"When understood, the Buddha’s universe..is anything but alien and inhibiting. It is a world full of hope, where everything we need to do can be done and everything that matters is within human reach. It is a world where kindness, unselfishness, non-violence, and compassion achieve what self-interest and arrogance cannot. It is a world where any human can be happy in goodness and the fullness of giving." ❦ Eknath Easwara

September 6, 2011

The Mind is Not Absolutely Nothing

"The fundamental reasons for the practice of meditation are that initially it pacifies mental suffering and eventually it also helps one deal with external and physical suffering as well. But you might ask, 'Does it do anything else? Does one actually generate any qualities or virtues through the practice of meditation?' The answer is yes. Although the nature of your mind is emptiness—which is to say, it is free of any kind of substantiality or substantial characteristic, and, in being empty, it is also free of possessing any ground or basis for the presence of inherent defects—at the same time, the mind is not absolutely nothing.

For example, in the Prajñápáramitá Sutra it says, 'No eyes, no ears, no tongue, no nose, no tactile consciousness,' and so on. And it goes through a list of all the things that one might think to exist - all relative truths that appear to us—and points out that all of them have no inherent, substantial existence and therefore are emptiness. But while it is saying that all of these things are emptiness, it is not saying that they are nothing whatsoever.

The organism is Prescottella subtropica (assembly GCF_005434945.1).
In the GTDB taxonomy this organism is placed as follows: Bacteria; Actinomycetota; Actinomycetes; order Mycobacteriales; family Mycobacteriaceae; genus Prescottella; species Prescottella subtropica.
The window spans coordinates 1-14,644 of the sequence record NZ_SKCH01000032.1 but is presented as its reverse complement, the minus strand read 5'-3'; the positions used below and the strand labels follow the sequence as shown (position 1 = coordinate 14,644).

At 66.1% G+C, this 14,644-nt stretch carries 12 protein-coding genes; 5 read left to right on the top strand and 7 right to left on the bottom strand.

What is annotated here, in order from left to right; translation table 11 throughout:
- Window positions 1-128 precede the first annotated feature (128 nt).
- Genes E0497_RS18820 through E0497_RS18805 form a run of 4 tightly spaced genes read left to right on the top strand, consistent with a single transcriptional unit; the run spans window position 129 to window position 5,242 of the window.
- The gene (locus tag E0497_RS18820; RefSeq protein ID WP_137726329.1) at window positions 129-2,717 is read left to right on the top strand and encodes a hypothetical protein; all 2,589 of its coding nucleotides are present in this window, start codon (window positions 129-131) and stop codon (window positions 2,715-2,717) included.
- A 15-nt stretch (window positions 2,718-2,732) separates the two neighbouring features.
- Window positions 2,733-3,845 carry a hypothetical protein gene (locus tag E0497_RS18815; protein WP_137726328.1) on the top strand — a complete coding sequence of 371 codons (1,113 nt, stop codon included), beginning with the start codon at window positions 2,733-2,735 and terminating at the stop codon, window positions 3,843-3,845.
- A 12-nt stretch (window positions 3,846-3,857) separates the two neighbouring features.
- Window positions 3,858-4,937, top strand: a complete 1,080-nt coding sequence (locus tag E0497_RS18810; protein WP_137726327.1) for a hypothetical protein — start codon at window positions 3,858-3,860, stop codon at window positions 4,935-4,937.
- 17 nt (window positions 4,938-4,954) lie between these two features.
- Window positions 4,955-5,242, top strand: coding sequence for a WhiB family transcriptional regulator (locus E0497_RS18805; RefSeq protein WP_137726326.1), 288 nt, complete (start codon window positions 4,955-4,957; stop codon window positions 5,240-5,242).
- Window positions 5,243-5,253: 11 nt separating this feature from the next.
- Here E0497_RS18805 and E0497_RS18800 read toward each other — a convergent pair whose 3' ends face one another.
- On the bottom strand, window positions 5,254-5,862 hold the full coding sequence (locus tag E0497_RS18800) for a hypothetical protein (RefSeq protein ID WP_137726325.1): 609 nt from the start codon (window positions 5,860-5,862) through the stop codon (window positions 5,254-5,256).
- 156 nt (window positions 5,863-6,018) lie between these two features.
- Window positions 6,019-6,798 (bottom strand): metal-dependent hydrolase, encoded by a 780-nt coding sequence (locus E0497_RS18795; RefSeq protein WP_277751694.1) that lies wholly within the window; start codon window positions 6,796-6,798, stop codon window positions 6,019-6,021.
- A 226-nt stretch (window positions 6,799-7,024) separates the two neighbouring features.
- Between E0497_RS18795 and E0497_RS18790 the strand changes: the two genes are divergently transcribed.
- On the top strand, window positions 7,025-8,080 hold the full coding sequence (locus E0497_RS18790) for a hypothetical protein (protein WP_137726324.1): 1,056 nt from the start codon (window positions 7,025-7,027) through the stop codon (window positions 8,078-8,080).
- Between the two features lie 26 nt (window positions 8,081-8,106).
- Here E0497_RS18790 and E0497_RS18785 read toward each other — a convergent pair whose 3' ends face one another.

The true nature of things, that is their emptiness, is at the same time what was taught by the Buddha in the sutras as Buddha nature or sugatagarbha, which is to say that this emptiness, which is the nature of your mind, contains within it the inherent potential or seed of all of the qualities of Buddhahood. This means that although, when you look at your mind, you do not see anything substantial, nevertheless, the mind is not absolutely nothing."

From the Tibetan "Mahamudra Upadesha" by Tipola
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